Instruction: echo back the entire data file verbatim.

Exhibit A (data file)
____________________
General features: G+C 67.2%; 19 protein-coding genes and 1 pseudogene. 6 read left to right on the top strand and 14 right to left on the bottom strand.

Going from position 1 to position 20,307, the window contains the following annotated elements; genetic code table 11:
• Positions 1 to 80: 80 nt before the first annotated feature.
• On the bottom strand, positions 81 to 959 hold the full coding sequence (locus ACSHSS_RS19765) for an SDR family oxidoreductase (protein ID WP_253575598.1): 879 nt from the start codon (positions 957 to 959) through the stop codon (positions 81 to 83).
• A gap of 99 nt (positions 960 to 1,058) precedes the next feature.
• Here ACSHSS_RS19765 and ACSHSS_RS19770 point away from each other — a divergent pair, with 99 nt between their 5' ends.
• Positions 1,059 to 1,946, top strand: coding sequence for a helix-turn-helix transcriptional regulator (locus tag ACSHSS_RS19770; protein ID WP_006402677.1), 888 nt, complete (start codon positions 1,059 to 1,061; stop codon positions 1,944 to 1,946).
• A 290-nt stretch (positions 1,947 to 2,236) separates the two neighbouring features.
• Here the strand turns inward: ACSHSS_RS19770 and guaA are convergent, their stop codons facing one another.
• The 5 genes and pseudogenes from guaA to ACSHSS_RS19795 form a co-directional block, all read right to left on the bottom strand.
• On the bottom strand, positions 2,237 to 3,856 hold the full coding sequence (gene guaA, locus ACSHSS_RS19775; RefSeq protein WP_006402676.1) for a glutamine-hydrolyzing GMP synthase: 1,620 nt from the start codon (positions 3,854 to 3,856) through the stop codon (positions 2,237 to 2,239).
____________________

General features: G+C 67.2%; 19 protein-coding genes and 1 pseudogene. 6 read left to right on the top strand and 14 right to left on the bottom strand.

Going from position 1 to position 20,307, the window contains the following annotated elements; genetic code table 11:
• Positions 1 to 80: 80 nt before the first annotated feature.
• On the bottom strand, positions 81 to 959 hold the full coding sequence (locus ACSHSS_RS19765) for an SDR family oxidoreductase (protein ID WP_253575598.1): 879 nt from the start codon (positions 957 to 959) through the stop codon (positions 81 to 83).
• A gap of 99 nt (positions 960 to 1,058) precedes the next feature.
• Here ACSHSS_RS19765 and ACSHSS_RS19770 point away from each other — a divergent pair, with 99 nt between their 5' ends.
• Positions 1,059 to 1,946, top strand: coding sequence for a helix-turn-helix transcriptional regulator (locus tag ACSHSS_RS19770; protein ID WP_006402677.1), 888 nt, complete (start codon positions 1,059 to 1,061; stop codon positions 1,944 to 1,946).
• A 290-nt stretch (positions 1,947 to 2,236) separates the two neighbouring features.
• Here the strand turns inward: ACSHSS_RS19770 and guaA are convergent, their stop codons facing one another.
• The 5 genes and pseudogenes from guaA to ACSHSS_RS19795 form a co-directional block, all read right to left on the bottom strand.
• On the bottom strand, positions 2,237 to 3,856 hold the full coding sequence (gene guaA, locus ACSHSS_RS19775; RefSeq protein WP_006402676.1) for a glutamine-hydrolyzing GMP synthase: 1,620 nt from the start codon (positions 3,854 to 3,856) through the stop codon (positions 2,237 to 2,239).